Tumblr seems to have turned everyone into a curator. In fact, Tumblr is a museum of curators. And the efficiency with which a piece of art can go viral and start multiplying across your dashboard may actually present a threat to the sway and exclusivity of brick-and-mortar galleries.
But at what point does “piracy” get thrown in? How do iterative art blogs compare, morally, with music blogs that give away free downloads? Once you see a physical piece, you’ve automatically consumed it. There’s no “play” button involved.
That's why I’m curious about the heat surrounding Noirlac, the anonymous Tumblr user who posts stunning pixel art images and GIFs sourced from video games. He’s gathered a minor trail of controversy in the past year. Some claim the way he runs shop is criminal, siphoning creative material from the hands of unaware game developers. Someone’s even gone through the effort to create a “Noirlac Sourced” blog, which presents Noirlac’s edits alongside links to the video games from which they originated.
In effect, s/he’s really not doing anything too different from what 90% of users are doing on Tumblr: reposting the artistic works of others, and gaining a following because of it. But there’s validity in the concern that he’s going too far by making money off these works by selling blog posts printed on T-shirts and posters. If he were small enough, he’d probably get by without flack. But his fanbase is increasing, seemingly exponentially, so it’s only part of the equation that s/he’d start racking up negators.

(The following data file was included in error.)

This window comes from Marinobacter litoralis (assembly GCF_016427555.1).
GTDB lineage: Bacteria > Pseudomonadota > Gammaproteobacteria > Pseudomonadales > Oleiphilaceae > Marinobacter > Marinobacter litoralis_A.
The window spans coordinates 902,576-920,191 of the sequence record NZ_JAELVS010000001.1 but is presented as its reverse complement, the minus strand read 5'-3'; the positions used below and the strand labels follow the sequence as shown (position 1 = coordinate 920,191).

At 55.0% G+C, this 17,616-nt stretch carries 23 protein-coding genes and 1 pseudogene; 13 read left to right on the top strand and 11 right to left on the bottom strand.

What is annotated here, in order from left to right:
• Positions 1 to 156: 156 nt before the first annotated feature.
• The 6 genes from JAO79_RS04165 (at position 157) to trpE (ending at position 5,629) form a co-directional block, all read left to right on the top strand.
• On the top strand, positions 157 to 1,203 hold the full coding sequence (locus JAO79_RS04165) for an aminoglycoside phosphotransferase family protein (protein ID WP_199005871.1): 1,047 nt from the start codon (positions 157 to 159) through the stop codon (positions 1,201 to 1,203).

Debate aside, the work really is captivating, and for those of us born in the 80’s, it’s like revisiting familiar landscapes of all those 8-bit paradises we escaped to after school. Of the many rumors circulating about Noirlac - that s/he’s a video game developer for Ubisoft, based in Paris - one is that s/he also creates original sprites, although sifting through the sheer number of posts to unearth Noirlac’s original renderings would be both exhausting and inexhaustible. They don’t appear to be marked...
Regardless, I completely recommend giving it a shot.
(Note: I tried reaching out to Noirlac, on the basis they could give The Creators Project a comment while keeping their anonymity, yet received no response.)
If Noirlac is the one selecting, framing, and GIF-ing these pieces, s/he should receive as much entitlement as a collagist, or a DJ, or a director pioneering their own spin on a classic play. Yeah, providing a link and developer credit would be cool, but every year seems to bring us closer and closer to the era when “copyright infringement” is an archaic accusation. We. Love. Stealing. Especially over the internet. It’s become more up to the consumer, and what they will and won't accept, than the players behind the curtain like Noirlac.
Besides, at the end of the day 3D and LCD and Blu-ray don’t have shit on this ocean view: